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Sunday, July 24, 2016

Art therapy: healing the mind, body and soul

Monday, September 21, 2009

A child expresses feelings of depression and anxiety after a natural disaster. An adult copes with the aftermath of an abusive relationship. A senior citizen recovering from a stroke makes strides to improve his speech and motor functions. With each of these scenarios, art therapy can provide opportunities for healing and offer a proven method for individuals to overcome hardship.

Art therapy is, "the therapeutic use of art-making within a professional relationship, by people who experience illness, trauma or challenges in living and by people who seek personal development," according to the American Art Therapy Association. Through creating and reflecting on art, individuals are given the opportunity to cope with symptoms, stress and traumatic experiences in a creative, stress-free environment.

You can help those close to you who might be struggling by sharing the benefits of art therapy or by volunteering with an art therapy program in your area. Here are a few examples of people who have experienced the benefits of art therapy firsthand:

* Kevin Rice is the hospital outreach artist in residence for The Hole in the Wall Gang Camp. "Our hospital outreach program uses art to help patients gain some sense of control over their own lives in the midst of a serious illness," says Rice. "I've learned never to underestimate the power of art with all the kids I've had the opportunity to meet."

* Survivors of natural disasters can use art therapy to help overcome depression, anxiety and post-traumatic stress. Numerous accounts of Hurricane Katrina survivors credit art therapy as an effective treatment, especially for children who create artwork to express what they may not otherwise understand or be able to put into words.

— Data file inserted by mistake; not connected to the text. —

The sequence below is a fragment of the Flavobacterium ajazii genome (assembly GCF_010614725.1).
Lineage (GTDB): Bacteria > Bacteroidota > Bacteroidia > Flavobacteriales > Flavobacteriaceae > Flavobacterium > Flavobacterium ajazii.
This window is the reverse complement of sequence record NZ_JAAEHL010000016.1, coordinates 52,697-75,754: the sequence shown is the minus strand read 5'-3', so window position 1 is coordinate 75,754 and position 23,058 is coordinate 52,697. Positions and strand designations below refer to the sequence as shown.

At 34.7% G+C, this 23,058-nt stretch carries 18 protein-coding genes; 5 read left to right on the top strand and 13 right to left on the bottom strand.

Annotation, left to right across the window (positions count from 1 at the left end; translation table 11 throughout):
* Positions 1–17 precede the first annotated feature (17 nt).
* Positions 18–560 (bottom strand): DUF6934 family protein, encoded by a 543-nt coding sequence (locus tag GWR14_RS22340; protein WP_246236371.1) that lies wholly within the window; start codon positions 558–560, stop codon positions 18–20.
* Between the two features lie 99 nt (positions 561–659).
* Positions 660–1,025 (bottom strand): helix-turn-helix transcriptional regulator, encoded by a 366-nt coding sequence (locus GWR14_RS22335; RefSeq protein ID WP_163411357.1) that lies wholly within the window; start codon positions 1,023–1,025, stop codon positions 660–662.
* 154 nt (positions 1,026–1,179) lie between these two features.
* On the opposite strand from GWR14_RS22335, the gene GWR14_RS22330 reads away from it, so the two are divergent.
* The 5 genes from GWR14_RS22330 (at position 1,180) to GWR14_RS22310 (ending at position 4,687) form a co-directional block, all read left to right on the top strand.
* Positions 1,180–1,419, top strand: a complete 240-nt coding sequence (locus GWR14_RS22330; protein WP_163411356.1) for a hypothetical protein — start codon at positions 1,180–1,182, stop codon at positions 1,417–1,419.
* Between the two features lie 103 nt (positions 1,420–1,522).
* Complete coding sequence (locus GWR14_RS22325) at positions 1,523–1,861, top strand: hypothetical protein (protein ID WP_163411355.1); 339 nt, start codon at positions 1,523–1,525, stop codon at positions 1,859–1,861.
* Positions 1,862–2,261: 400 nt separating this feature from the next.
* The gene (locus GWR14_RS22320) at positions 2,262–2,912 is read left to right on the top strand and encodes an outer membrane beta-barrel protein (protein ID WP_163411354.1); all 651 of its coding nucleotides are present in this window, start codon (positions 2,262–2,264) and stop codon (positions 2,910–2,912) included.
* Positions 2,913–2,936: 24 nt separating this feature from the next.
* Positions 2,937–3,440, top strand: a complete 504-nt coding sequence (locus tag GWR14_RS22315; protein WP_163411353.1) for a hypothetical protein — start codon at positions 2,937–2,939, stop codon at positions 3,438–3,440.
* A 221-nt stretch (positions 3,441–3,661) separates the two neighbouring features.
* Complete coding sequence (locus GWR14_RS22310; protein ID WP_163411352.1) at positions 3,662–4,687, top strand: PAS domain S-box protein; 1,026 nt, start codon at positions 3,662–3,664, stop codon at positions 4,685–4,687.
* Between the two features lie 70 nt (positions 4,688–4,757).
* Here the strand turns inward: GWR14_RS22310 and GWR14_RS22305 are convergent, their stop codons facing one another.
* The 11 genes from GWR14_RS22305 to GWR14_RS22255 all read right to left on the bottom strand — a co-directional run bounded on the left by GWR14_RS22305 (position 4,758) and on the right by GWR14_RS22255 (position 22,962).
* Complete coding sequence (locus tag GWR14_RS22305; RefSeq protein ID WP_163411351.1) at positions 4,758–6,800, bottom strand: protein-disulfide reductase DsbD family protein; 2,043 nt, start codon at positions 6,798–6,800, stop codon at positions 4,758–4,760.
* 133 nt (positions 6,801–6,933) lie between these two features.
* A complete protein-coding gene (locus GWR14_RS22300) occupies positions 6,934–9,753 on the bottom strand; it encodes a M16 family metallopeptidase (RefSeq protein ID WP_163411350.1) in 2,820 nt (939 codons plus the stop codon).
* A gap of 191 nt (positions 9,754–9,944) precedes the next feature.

* Military veterans also benefit from the therapy that art provides. Tim Mayer, founder of Artists for the Humanities, an organization that works to promote the return and recovery of combat veterans from all branches of the United States armed forces, agrees: "We recently opened an art studio to help veterans and their families learn about art as a way to improve the functional capabilities of those with post-traumatic stress disorder or traumatic brain injury."

* Elizabeth Cockey, art therapist and author, reinforces art therapy's ability to help senior citizens suffering from depression or cognitive impairment disorders as a result of stroke or the onset of dementia. Cockey says the benefits of art therapy include improved cognitive memory function and motor coordination, decreased dependence upon medication for stress-related disorders and increased socialization among members of the art therapy group.

While art therapy is on its way to becoming a recognized method of treatment, programs often lack funding and materials. As acceptance and understanding for the methodology grows, however, individuals and organizations are stepping up to offer their support. One such organization is Blick Art Materials, which has donated art materials and regularly sponsors initiatives in support of art therapy.

"As more programs around the country begin using art therapy as part of the healing and learning process, we're excited and gratified to be part of this growing movement," says Bob Buchsbaum, chief executive officer of Blick Art Materials. "In this current economic environment, it is often very difficult for schools, hospitals and VA centers to secure the funds needed to maintain their art therapy programs."

To learn more about art therapy programs in your community and find opportunities for involvement, contact your local hospital or community center, or visit www.arttherapy.org. You can also join the discussion on art therapy and see examples of it in action at www.artally.org.